Photo_News_Data center overview_Gainesville crossing.png

An aerial photograph of the Gainesville Crossing data center complex, one of the county’s largest at 2.5 million square feet, which is now under construction outside the data center overlay district along Interstate 66.

As debate rages over a plan to open 2,100 acres of rural land in the northern end of Prince William to a huge new data center industrial park called the Prince William Digital Gateway, much of it hinges on the claim that the county is running out of land for data center use. 

Much of that conclusion hinges on how much land has been or can be developed inside the county’s “Data Center Opportunity Zone Overlay District,” an irregular blob of properties mostly in the county’s center that offer access to the electric power, fiber-optic cable and other utilities and allows data center construction by-right. Not to be ignored, however, is the question of how much data center development is also underway outside the overlay district. Now, a new county report sheds light on those questions, suggesting that there is more data center space likely to be developed in Prince William County than was supposed. 

The areas in blue show areas of Prince William County where data centers are permitted by-right.

Prior to the report’s release, an evaluation of the overlay district by the county’s Department of Economic Development stood as the official measure. On May 27, 2021, its director, Christina Winn, sent a letter to the board of supervisors saying her department’s “market viability review” of the overlay district determined that of the district’s 8,700 acres, only 600 to 1,100 were “market viable” and only two of those parcels are larger than 100 acres – a size she said “most” data center operators are looking for. 

That assessment was widely cited for nearly a year. A November 2021 flyer sent out by advocates of the Digital Gateway stated: “Currently there is only about 100 acres available” for data centers in the overlay district. And Board of Supervisors Chair Ann Wheeler, D-At Large, appeared to refer to Winn’s conclusion in an email to a constituent. “There is not sufficient room in the current Overlay District. There are some parcels left, but they do not total much acreage and are not large enough nor contiguous for this type of project,” she wrote, explaining why the Digital Gateway deserves consideration. Citizens favoring the new data center corridor have said the same thing at public forums.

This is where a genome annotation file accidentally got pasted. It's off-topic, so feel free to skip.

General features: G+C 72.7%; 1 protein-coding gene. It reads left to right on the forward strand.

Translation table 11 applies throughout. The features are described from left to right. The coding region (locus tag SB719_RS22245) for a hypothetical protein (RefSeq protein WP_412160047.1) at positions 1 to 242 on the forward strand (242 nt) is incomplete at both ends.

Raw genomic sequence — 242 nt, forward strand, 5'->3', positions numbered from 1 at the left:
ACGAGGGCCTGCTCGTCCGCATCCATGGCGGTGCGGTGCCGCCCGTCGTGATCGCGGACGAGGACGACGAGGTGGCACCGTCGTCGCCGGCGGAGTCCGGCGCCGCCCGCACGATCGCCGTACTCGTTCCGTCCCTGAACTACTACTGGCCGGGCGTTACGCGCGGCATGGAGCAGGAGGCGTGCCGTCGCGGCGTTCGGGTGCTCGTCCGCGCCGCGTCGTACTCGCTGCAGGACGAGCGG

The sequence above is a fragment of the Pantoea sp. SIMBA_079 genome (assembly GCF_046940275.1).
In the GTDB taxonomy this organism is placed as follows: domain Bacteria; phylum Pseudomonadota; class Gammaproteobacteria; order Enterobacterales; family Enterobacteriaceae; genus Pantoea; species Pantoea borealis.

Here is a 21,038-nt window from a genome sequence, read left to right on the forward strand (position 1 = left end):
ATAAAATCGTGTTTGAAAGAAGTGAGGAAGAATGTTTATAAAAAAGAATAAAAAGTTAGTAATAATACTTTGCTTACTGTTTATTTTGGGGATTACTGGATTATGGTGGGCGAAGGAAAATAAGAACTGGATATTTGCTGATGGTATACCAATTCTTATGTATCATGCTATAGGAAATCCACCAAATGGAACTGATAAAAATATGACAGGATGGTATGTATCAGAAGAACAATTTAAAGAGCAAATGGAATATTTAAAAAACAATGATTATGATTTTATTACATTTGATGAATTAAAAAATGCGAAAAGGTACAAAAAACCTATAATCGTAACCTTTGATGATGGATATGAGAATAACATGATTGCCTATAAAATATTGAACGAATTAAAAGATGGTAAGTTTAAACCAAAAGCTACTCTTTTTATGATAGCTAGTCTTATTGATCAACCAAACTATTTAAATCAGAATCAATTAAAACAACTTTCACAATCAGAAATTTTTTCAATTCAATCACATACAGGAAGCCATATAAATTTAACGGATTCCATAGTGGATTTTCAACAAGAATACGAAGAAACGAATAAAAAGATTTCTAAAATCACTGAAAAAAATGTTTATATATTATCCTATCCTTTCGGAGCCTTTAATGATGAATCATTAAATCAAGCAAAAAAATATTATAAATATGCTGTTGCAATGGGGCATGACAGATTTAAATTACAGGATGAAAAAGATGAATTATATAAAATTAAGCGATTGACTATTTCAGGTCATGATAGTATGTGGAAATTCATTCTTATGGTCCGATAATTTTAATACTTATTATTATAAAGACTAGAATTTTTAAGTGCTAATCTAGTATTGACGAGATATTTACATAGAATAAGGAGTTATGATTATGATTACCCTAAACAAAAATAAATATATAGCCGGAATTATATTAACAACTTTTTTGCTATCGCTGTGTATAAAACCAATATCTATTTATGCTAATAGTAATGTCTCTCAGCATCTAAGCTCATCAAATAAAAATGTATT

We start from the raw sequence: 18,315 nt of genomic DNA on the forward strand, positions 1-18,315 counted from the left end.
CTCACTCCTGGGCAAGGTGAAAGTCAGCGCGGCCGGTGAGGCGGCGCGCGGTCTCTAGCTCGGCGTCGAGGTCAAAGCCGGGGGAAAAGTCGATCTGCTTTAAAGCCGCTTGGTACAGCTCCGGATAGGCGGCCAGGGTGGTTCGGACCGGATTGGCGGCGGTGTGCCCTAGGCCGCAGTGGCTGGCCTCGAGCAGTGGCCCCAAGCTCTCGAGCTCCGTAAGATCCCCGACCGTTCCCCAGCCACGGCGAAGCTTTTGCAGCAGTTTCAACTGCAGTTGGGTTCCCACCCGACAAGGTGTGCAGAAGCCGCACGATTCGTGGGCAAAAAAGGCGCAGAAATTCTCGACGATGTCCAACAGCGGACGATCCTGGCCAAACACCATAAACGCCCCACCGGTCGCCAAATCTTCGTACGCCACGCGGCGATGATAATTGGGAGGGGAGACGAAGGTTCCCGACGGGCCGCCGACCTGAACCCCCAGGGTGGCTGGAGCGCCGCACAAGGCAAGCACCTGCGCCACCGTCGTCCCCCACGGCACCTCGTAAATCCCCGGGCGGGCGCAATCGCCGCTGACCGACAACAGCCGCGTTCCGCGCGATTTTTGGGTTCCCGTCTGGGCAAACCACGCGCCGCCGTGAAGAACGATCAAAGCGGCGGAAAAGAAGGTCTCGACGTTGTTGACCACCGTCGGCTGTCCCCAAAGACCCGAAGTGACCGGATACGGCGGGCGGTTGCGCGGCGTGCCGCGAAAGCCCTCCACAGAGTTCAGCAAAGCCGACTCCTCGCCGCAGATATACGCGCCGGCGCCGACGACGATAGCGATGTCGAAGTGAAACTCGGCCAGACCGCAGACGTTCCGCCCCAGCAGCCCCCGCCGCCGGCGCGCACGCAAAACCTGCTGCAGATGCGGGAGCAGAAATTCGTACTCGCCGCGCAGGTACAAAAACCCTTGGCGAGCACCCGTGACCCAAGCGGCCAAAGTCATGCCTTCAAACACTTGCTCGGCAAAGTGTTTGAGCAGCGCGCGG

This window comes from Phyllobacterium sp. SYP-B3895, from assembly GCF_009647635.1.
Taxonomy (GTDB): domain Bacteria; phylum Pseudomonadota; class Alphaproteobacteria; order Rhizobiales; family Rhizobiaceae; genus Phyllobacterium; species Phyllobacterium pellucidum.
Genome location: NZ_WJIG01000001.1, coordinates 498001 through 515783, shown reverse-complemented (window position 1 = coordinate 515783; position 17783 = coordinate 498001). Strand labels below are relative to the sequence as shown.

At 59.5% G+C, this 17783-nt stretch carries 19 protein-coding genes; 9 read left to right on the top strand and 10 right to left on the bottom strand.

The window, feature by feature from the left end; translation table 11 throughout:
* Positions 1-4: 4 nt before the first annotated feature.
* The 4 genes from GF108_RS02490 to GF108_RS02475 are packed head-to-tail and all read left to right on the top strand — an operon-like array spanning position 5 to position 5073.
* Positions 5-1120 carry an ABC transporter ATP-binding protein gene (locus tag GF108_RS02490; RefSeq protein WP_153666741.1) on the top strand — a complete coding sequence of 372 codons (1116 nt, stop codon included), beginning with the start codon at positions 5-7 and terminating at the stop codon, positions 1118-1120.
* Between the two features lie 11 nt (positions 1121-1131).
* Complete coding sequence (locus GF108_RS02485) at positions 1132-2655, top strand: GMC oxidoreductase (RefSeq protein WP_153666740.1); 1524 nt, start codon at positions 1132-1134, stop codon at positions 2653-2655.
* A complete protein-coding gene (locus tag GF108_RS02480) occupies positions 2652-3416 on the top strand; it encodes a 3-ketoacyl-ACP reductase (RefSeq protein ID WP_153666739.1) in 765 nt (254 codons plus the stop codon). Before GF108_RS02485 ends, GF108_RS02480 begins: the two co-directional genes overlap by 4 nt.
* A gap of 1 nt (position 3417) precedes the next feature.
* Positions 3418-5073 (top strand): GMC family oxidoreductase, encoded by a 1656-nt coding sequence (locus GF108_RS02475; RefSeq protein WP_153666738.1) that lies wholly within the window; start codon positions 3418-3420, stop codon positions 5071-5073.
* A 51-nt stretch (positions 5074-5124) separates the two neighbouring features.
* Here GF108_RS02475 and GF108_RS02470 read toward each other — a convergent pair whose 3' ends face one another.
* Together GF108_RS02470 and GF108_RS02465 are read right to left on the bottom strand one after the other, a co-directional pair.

Winn declined to be interviewed for this story.  Through a spokesperson, she maintained, as her May letter stated, that her department was just trying to identify parcels not already owned, used, nor planned for development by data centers – that is, those available to show to data center developers.   

Still, the evaluation did not address how many data centers are likely to be built within the overlay district – and on its edges – when all is said and done. And that is not an arcane issue: It has become front and center in the debate over whether Prince William needs to expand its data center overlay district or open the rural area for the Digital Gateway. Key to those questions are policy decisions about how many data centers the county wants to allow, which have yet to be made. 

Some county leaders have suggested that Prince William should take a lesson from Loudoun, which gets about 40% of its revenue from taxing the servers and other equipment in the huge warehouse-like buildings. Loudoun has 25 million square feet of data centers that are expected to bring in $586 million in tax revenue this year, with another 4 million more in development, according to the county’s website. However, Loudoun County’s tax rate on data center computer equipment is more than double that of Prince William’s -- $4.20 per $100 in assessed value versus Prince William’s current rate of $1.50, which bumps up to $1.65 on July 1. Taxes on data centers generated about $80 million for Prince William County this past year.  

Frustrated with the initially limited information coming from the county, western Prince William County residents Bob Weir and Bill Wright, two critics of the proposed Prince William Digital Gateway, set out to quantify data farm prospects in the county’s overlay district and on its fringes. Late last fall, they sifted through applications, staff reports, news reports and more to find what was being built and what was proposed. In the end, they identified more than 6 million square feet of operating data centers in Prince William County and found another 26.8 million square feet of buildings under development.